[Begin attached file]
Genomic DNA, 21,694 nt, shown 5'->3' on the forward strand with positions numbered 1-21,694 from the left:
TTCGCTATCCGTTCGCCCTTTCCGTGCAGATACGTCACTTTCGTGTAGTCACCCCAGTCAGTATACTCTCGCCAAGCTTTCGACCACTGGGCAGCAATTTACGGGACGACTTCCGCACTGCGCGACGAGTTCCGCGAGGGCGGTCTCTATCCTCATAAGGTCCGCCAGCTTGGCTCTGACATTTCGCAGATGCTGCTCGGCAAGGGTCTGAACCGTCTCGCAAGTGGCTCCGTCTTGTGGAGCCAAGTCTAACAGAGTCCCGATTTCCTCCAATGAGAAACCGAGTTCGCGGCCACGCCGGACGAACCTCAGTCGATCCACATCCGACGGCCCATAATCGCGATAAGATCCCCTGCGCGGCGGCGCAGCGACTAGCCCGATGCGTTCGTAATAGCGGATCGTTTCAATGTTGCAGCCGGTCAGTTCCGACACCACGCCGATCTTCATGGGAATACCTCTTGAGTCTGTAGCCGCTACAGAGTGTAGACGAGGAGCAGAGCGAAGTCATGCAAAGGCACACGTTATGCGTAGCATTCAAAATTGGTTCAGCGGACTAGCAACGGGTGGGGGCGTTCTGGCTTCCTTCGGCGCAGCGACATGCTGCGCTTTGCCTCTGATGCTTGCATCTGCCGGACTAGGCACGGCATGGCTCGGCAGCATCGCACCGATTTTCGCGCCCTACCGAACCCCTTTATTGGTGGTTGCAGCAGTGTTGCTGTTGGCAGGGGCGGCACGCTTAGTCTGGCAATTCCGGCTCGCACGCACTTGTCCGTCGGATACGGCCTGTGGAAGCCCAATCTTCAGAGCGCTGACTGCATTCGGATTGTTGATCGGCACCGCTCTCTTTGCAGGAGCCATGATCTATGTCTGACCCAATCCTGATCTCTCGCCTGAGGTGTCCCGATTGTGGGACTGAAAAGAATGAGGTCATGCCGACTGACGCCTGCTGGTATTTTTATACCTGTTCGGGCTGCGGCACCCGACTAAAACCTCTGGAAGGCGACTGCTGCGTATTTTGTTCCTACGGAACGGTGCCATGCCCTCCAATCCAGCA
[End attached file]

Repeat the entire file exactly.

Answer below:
Genomic DNA, 21,694 nt, shown 5'->3' on the forward strand with positions numbered 1-21,694 from the left:
TTCGCTATCCGTTCGCCCTTTCCGTGCAGATACGTCACTTTCGTGTAGTCACCCCAGTCAGTATACTCTCGCCAAGCTTTCGACCACTGGGCAGCAATTTACGGGACGACTTCCGCACTGCGCGACGAGTTCCGCGAGGGCGGTCTCTATCCTCATAAGGTCCGCCAGCTTGGCTCTGACATTTCGCAGATGCTGCTCGGCAAGGGTCTGAACCGTCTCGCAAGTGGCTCCGTCTTGTGGAGCCAAGTCTAACAGAGTCCCGATTTCCTCCAATGAGAAACCGAGTTCGCGGCCACGCCGGACGAACCTCAGTCGATCCACATCCGACGGCCCATAATCGCGATAAGATCCCCTGCGCGGCGGCGCAGCGACTAGCCCGATGCGTTCGTAATAGCGGATCGTTTCAATGTTGCAGCCGGTCAGTTCCGACACCACGCCGATCTTCATGGGAATACCTCTTGAGTCTGTAGCCGCTACAGAGTGTAGACGAGGAGCAGAGCGAAGTCATGCAAAGGCACACGTTATGCGTAGCATTCAAAATTGGTTCAGCGGACTAGCAACGGGTGGGGGCGTTCTGGCTTCCTTCGGCGCAGCGACATGCTGCGCTTTGCCTCTGATGCTTGCATCTGCCGGACTAGGCACGGCATGGCTCGGCAGCATCGCACCGATTTTCGCGCCCTACCGAACCCCTTTATTGGTGGTTGCAGCAGTGTTGCTGTTGGCAGGGGCGGCACGCTTAGTCTGGCAATTCCGGCTCGCACGCACTTGTCCGTCGGATACGGCCTGTGGAAGCCCAATCTTCAGAGCGCTGACTGCATTCGGATTGTTGATCGGCACCGCTCTCTTTGCAGGAGCCATGATCTATGTCTGACCCAATCCTGATCTCTCGCCTGAGGTGTCCCGATTGTGGGACTGAAAAGAATGAGGTCATGCCGACTGACGCCTGCTGGTATTTTTATACCTGTTCGGGCTGCGGCACCCGACTAAAACCTCTGGAAGGCGACTGCTGCGTATTTTGTTCCTACGGAACGGTGCCATGCCCTCCAATCCAGCA